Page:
Grief


Ovarian cancer is a nasty, evil disease.  On Monday, it took the life of my friend.  She was an amazing person who fiercely fought the cancer.  She was someone you wanted to be friends with because she was a wonderful friend.  Even when battling cancer, she still wanted to know what you were struggling with and what was going on in your life.  You would spill your guts and then later kick yourself for unloading on her your petty worries when she was doing battle.  She was always optimistic.  Even though she was afraid and she did not want to lose her life with her husband, I never heard her question why this was her lot in life.  She was loving, compassionate, and feisty.  I can’t believe that she is gone.  She was 32 years old. 

She always dreamed of being a mother.  She would have been an amazing mother.  When she and her husband were having problems getting pregnant, they had exploratory surgery.  You can guess what they found.  She found out she had cancer 2 days before my son was born, late in August of 2005.  After her initial cancer surgery and cancer treatment, they thought that she had beaten the cancer.  They began to explore adoption.  She received adoption applications in the mail shortly before she found out that the cancer had returned.  That was in June of 2006.  This time, the cancer was back with a vengeance.  At first, treatments seemed to be working.  Just a few weeks ago, she went in for a CT scan.  She had a feeling that the treatment wasn’t working as well as before.  She was right, the cancer was slowly progressing.  They stopped the treatment and suggested that she find an experimental treatment.  She was to begin that treatment yesterday.  Instead, the cancer attacked her with a vengeance that no one expected.  The physical pain she experienced was excruciating.  She is now at peace.  Her funeral is in the morning.  I dread going because then her death will be  reality.  Right now, it feels like I just haven’t seen her in a while.  I don’t want to feel the pain of acknowledging that she really is gone.

Her death has reminded me of the tremendous influence that even the shortest life can have – for good or for bad.  She changed so many people for the better, myself included.  We all know those people who have lived a long life but influenced few.  We also know those people who seem to leak poison and pain.  She brought joy and faith.  She made you feel cared for by her.  She had a huge impact on my life.  I have had 2 miscarriages.  Their tiny and brief heartbeats had a tremendous impact on my life, on my husband’s life, and on my boys’ lives.  Their lives made me a better person, and I don’t regret them.  My friend made a tremendous impact on my life.  I wouldn’t trade the pain of losing her for the joy of knowing her.  I believe she is in heaven holding my babies, being the mom that she deserved to be.  I miss you, sweet friend.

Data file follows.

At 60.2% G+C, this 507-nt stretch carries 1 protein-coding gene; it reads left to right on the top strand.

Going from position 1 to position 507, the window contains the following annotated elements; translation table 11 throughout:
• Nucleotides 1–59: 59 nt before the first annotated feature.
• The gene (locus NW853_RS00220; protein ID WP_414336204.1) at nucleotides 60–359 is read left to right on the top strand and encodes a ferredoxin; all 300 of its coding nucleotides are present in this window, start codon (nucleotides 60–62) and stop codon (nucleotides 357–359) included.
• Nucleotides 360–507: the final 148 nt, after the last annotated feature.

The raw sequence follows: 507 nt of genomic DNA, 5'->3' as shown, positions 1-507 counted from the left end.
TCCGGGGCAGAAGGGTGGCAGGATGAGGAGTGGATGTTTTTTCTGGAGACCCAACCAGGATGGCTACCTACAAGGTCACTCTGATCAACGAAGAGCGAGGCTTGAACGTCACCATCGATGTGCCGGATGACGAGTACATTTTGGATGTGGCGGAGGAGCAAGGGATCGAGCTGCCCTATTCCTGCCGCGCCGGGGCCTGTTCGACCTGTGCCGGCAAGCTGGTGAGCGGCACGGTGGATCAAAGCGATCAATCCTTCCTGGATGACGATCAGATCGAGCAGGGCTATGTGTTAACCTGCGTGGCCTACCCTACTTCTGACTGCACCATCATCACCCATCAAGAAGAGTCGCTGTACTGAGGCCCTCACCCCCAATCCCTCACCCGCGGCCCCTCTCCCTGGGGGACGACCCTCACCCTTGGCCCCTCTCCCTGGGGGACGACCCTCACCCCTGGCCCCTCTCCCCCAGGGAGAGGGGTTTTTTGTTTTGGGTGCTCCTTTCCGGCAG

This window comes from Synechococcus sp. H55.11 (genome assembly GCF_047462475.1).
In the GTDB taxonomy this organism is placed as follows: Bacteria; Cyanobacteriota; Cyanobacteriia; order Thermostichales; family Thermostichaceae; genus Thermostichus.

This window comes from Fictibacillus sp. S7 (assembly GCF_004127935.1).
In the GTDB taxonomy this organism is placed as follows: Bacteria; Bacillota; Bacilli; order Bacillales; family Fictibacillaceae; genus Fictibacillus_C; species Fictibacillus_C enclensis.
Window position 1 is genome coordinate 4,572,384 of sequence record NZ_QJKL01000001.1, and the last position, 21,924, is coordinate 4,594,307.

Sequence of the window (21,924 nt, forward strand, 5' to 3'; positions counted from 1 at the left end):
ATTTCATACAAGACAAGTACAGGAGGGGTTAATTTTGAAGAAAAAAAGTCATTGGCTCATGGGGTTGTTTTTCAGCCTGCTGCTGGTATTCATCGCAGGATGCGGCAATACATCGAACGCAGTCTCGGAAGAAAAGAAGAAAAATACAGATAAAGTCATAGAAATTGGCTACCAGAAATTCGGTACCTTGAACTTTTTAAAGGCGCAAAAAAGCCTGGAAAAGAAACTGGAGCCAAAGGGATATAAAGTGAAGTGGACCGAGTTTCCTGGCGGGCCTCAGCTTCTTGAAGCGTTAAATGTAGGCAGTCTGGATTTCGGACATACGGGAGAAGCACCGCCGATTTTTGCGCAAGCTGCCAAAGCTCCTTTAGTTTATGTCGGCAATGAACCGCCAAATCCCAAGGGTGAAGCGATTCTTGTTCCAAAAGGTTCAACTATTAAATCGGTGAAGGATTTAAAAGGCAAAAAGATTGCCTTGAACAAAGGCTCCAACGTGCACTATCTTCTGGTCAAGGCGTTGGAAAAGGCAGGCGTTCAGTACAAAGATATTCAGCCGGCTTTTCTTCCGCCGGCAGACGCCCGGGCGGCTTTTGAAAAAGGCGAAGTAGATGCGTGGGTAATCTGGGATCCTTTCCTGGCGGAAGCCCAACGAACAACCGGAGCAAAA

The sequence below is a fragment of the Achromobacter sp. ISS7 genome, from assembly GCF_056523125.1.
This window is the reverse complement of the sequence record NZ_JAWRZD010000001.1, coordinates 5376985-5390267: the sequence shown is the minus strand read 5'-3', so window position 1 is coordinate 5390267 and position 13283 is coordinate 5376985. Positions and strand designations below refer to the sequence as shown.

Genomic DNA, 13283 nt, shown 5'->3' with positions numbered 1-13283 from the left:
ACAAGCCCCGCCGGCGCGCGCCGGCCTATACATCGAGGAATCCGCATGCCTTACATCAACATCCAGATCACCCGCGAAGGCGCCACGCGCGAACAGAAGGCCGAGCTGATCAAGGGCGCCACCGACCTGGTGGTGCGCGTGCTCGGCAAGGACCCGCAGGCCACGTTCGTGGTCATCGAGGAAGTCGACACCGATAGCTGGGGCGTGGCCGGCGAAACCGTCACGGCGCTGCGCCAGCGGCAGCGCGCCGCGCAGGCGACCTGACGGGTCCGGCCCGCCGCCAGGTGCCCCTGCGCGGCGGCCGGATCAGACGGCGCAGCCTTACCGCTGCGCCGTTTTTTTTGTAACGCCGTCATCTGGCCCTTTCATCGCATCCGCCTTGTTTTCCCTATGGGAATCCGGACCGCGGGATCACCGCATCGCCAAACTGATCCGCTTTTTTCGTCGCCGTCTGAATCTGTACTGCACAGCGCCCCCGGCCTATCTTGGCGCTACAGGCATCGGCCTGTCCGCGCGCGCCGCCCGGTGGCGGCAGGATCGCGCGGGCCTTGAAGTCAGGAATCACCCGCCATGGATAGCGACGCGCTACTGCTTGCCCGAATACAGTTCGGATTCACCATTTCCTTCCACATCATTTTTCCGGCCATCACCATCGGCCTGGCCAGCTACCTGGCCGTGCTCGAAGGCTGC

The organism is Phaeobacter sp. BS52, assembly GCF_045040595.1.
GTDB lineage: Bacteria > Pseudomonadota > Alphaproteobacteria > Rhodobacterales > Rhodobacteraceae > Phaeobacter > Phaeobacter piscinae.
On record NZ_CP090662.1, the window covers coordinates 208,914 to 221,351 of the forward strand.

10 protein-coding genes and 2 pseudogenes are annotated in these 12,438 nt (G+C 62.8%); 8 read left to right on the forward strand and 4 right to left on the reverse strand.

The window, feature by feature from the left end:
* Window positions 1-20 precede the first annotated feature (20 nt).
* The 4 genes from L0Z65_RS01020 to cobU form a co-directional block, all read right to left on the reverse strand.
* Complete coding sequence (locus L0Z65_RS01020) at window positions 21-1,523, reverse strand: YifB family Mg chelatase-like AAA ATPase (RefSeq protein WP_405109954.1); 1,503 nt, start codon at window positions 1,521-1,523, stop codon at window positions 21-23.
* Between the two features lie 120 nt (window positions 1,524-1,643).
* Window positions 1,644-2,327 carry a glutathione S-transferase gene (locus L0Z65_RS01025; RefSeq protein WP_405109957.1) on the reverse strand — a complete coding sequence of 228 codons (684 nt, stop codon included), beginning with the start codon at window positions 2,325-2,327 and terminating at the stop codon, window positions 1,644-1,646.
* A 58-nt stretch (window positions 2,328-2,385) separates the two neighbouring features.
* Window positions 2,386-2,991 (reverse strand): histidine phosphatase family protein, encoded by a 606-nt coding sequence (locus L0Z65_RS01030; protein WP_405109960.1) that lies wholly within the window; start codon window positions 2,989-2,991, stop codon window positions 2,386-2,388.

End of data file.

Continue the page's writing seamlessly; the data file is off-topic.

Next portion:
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My birthmother died violently in 1977.  Her killer was never found so her case is now a cold case.  My brother and I have talked about contacting the police department to request that they re-evaluate the case.  We both have just never done that.  His philosophy is that someone who is that evil has probably done it again and has probably been caught.  He feels that the killer is most likely dead or in jail.  For me, I am afraid to find out.  What if he is not in jail and he finds out about me and targets me and my family.  I just don’t want to get that close to that much evil.  I don’t want that evil to seep into my life.  I don’t want to know anymore of the gory details of her death.  I hate that her life ended that way.  I wish she had a different story.  Why am I thinking about this?  The 30th anniversary of her death is coming up this month.   I so wish it didn’t end that way.

Thanksgiving is often a time of reflection. What things in your life are you thankful for? I AM TRULY thankful that my birthmother chose adoption for me. Why is gratefulness by an adoptee often viewed as a bad thing? I have so much admiration and respect for my birthmother’s willingness to make that decision. She was already parenting a son and she knew that she was not doing right by him. My brother has told me stories about his childhood with her. About the times when he could barely get her to wake up because she had ingested some substance. About the times when he was very young and he was left outside playing alone in the dark while she was in a room with a boy with the door shut. He has many similar stories. My brother has struggled most of his life. Much of that is because of the parenting that he received. He is trying to decide what path he wants to take in his life. For the first time in his life, he is thinking of long term goals. He knows that he has wasted away more than 10 years by abusing drugs and alcohol. He has struggled with relationships. I know that my fate could have been the same, but it wasn’t because my birthmother made such a huge sacrifice. I love my life. I can’t imagine life without my wonderful husband and my 4 precious boys. So yes, I am thankful that I am adopted. And yet…. I am still so envious that my brother knew, really knew my birthmother. He knew her smell, her voice, and her laughter. It pains me at times to know that he knew her touch, her hugs, her kisses. There it is, the but. I am thankful but… It does not make me any less “grateful”, but oh how I wish I could have known her, talked to her, TOUCHED her. The feel of her arms around me would be heaven. I wish I knew if she ever held me. Her touch, that is what I grieve the most. I so wish she could know my boys, my treasures. I wish I could know her personality, not just hear what she was like but truly know her. I wish, I wish. But….since she is dead, it will never be. Thankful, but….